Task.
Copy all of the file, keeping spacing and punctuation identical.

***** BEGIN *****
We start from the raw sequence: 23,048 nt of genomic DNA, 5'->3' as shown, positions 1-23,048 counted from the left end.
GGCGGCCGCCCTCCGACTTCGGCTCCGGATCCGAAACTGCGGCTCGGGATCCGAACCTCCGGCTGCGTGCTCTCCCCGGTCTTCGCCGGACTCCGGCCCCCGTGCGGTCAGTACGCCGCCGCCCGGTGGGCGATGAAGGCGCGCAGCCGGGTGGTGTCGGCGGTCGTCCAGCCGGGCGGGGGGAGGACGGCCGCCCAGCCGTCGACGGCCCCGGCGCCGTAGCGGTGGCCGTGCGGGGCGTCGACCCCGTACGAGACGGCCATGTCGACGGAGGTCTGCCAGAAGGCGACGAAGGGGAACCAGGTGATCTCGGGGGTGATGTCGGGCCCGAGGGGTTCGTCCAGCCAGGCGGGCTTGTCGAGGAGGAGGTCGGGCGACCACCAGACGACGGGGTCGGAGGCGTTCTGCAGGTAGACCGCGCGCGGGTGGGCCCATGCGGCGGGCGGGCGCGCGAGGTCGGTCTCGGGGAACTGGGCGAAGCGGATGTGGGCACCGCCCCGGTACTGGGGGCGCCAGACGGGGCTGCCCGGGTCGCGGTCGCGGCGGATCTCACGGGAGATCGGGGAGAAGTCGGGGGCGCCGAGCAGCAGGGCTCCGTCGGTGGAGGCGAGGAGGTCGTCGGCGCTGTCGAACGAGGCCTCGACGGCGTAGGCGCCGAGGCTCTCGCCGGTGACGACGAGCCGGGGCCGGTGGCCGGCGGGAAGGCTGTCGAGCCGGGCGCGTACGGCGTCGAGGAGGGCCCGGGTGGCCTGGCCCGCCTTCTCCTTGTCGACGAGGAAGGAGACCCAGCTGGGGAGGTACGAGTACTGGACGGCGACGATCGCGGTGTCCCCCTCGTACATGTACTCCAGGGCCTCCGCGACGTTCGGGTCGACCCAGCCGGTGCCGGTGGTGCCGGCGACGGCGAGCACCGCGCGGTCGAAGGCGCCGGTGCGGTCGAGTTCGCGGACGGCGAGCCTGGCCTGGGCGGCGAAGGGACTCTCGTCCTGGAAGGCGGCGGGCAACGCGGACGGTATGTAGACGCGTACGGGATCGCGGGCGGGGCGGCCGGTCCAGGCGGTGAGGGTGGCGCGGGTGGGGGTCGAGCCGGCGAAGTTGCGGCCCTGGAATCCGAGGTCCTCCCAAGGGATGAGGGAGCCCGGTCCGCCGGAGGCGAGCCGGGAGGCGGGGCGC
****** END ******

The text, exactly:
We start from the raw sequence: 23,048 nt of genomic DNA, 5'->3' as shown, positions 1-23,048 counted from the left end.
GGCGGCCGCCCTCCGACTTCGGCTCCGGATCCGAAACTGCGGCTCGGGATCCGAACCTCCGGCTGCGTGCTCTCCCCGGTCTTCGCCGGACTCCGGCCCCCGTGCGGTCAGTACGCCGCCGCCCGGTGGGCGATGAAGGCGCGCAGCCGGGTGGTGTCGGCGGTCGTCCAGCCGGGCGGGGGGAGGACGGCCGCCCAGCCGTCGACGGCCCCGGCGCCGTAGCGGTGGCCGTGCGGGGCGTCGACCCCGTACGAGACGGCCATGTCGACGGAGGTCTGCCAGAAGGCGACGAAGGGGAACCAGGTGATCTCGGGGGTGATGTCGGGCCCGAGGGGTTCGTCCAGCCAGGCGGGCTTGTCGAGGAGGAGGTCGGGCGACCACCAGACGACGGGGTCGGAGGCGTTCTGCAGGTAGACCGCGCGCGGGTGGGCCCATGCGGCGGGCGGGCGCGCGAGGTCGGTCTCGGGGAACTGGGCGAAGCGGATGTGGGCACCGCCCCGGTACTGGGGGCGCCAGACGGGGCTGCCCGGGTCGCGGTCGCGGCGGATCTCACGGGAGATCGGGGAGAAGTCGGGGGCGCCGAGCAGCAGGGCTCCGTCGGTGGAGGCGAGGAGGTCGTCGGCGCTGTCGAACGAGGCCTCGACGGCGTAGGCGCCGAGGCTCTCGCCGGTGACGACGAGCCGGGGCCGGTGGCCGGCGGGAAGGCTGTCGAGCCGGGCGCGTACGGCGTCGAGGAGGGCCCGGGTGGCCTGGCCCGCCTTCTCCTTGTCGACGAGGAAGGAGACCCAGCTGGGGAGGTACGAGTACTGGACGGCGACGATCGCGGTGTCCCCCTCGTACATGTACTCCAGGGCCTCCGCGACGTTCGGGTCGACCCAGCCGGTGCCGGTGGTGCCGGCGACGGCGAGCACCGCGCGGTCGAAGGCGCCGGTGCGGTCGAGTTCGCGGACGGCGAGCCTGGCCTGGGCGGCGAAGGGACTCTCGTCCTGGAAGGCGGCGGGCAACGCGGACGGTATGTAGACGCGTACGGGATCGCGGGCGGGGCGGCCGGTCCAGGCGGTGAGGGTGGCGCGGGTGGGGGTCGAGCCGGCGAAGTTGCGGCCCTGGAATCCGAGGTCCTCCCAAGGGATGAGGGAGCCCGGTCCGCCGGAGGCGAGCCGGGAGGCGGGGCGC